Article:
Aluminium prices under stress on excess supply

Arvind Jayaram | Updated on March 23, 2013 Published on March 23, 2013


Aluminium prices are unlikely to bounce back in the near-term as capacity surpluses continue to exert downward pressure, despite major global producers resorting to cuts. From a medium-term perspective, a dip in automobile purchases amid renewed economic uncertainty in Europe and a slowdown in imports by China are expected to result in demand growth deceleration over the next few years.

Aluminium smelters globally are expected to operate at 84 per cent capacity in 2013, with production pegged at 47.6 million tonnes (mt) during the year, as against capacity of 56.9 mt a year. This translates into greater curtailment of production than in 2012, when production stood at about 46.2 mt from operational capacities amounting to 54 mt a year. In addition to primary aluminium, recycled metal accounts for around one-third of global consumption.

7% growth likely

Demand is expected to mount to 49.4 mt in 2013, a 7 per cent growth in comparison with the previous year, according to a projection made by aluminium giant Alcoa. Most of the demand will come from China, the world’s biggest consumer, which is expected to witness 11 per cent growth in consumption to 23 mt.

But China is well on its way to becoming self-sufficient in aluminium, with the country limiting itself to strategic imports of aluminium, thanks to massive capacities built at home, even though it still relies on overseas suppliers for its bauxite requirement. This makes it imperative for global producers to explore and develop new markets for their produce.

Among the other top aluminium consuming regions, Indian demand is expected to rise by 7 per cent to 3.8 mt in 2013. The country’s aluminium industry comprises four primary producers, namely Hindalco, Nalco, Balco and Vedanta Aluminium. The cumulative capacity of these firms amounts to around 1.6 mt.

Demand from Europe, on the other hand, is expected to decline by 1 per cent to 6.5 mt, even as North American consumption is projected to rise by 4 per cent to 6.2 mt.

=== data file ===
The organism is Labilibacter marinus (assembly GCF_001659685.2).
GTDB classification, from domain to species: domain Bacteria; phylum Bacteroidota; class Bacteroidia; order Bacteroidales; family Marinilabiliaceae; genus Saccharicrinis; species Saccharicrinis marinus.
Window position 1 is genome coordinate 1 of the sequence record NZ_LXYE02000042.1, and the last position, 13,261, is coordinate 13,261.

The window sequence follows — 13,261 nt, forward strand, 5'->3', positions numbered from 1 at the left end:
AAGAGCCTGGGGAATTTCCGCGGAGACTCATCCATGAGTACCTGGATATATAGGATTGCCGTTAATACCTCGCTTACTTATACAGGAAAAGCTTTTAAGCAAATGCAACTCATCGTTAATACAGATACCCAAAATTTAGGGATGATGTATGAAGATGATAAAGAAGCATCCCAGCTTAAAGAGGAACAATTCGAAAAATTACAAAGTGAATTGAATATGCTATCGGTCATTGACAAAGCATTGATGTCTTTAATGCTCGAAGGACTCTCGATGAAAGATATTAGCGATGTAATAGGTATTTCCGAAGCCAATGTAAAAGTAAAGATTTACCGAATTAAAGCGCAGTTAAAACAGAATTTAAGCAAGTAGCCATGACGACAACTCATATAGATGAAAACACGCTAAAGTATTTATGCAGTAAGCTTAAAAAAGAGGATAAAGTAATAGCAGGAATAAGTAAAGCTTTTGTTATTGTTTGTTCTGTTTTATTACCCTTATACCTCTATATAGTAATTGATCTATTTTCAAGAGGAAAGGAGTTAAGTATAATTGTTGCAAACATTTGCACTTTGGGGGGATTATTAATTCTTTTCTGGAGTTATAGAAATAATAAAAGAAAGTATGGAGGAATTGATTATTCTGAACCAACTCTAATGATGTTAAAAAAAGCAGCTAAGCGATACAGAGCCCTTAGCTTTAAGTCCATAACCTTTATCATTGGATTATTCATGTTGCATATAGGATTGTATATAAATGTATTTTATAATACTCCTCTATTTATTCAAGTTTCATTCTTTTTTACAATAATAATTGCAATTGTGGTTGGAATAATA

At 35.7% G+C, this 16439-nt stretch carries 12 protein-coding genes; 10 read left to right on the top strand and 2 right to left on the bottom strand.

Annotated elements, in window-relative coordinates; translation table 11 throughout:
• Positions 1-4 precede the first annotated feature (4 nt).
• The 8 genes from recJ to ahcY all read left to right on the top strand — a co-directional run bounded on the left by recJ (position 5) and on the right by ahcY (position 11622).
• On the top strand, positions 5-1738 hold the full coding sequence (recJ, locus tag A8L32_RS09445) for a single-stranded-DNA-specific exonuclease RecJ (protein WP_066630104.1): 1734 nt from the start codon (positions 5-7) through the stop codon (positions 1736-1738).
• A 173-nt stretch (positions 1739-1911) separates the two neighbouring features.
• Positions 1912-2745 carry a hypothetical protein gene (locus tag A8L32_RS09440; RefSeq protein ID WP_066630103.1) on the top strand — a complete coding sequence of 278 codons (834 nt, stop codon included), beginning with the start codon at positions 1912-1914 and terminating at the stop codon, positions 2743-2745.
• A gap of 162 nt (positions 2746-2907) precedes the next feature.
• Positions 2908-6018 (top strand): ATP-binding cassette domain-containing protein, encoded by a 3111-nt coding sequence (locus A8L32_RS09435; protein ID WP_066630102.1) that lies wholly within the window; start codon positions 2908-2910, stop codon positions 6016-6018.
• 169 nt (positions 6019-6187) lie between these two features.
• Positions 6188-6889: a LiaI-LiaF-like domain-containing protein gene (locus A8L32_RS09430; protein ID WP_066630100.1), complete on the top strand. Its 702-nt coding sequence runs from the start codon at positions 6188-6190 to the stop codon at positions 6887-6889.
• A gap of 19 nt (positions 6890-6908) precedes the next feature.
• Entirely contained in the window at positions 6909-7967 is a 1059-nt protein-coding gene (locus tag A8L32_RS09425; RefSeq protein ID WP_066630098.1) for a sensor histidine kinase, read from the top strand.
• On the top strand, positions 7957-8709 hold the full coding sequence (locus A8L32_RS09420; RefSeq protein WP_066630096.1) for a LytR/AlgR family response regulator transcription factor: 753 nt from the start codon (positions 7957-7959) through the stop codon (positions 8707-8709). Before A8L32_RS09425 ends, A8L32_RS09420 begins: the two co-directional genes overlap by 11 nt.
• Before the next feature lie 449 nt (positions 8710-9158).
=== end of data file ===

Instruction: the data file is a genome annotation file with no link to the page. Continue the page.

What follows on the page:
Still in woods

Primary aluminium prices never recovered after the crippling global recession in 2008. Prices of the metal touched an all-time high of $3,271.3 a tonne in November 2008 before crashing to a five-year low of $1,251.8 a tonne in February 2009. The metal managed to claw back much of the lost ground in subsequent years, but has fallen 32 per cent since April 2011. And since the start of 2013, aluminium prices have tanked by 9 per cent on the LME.

The metal has been trading in a range between $1,787 and $2,200 a tonne on the LME over the past one year. It is currently trading at $1,895/tonne. The short-term trend is weak, but the metal is nearing the support level. A similar trend is seen on the MCX, where the short-term trend for the metal is down, but it is close to the important support level of around Rs 100/kg. If it breaches this key support, its decline could accelerate going forward.

Aluminium finds use in a range of sectors, with the transport industry accounting for around a quarter of demand (27 per cent) and the construction business a fifth (20 per cent). It is also a key input for the packaging industry, which consumes 15 per cent of global aluminium production to fabricate cans and tins, among other packaging articles. The electrical sector and machinery and equipment industry account for a 10 per cent and 8 per cent share of global aluminium demand, while the consumer durables industry is responsible for 7 per cent of consumption.


Published on March 23, 2013
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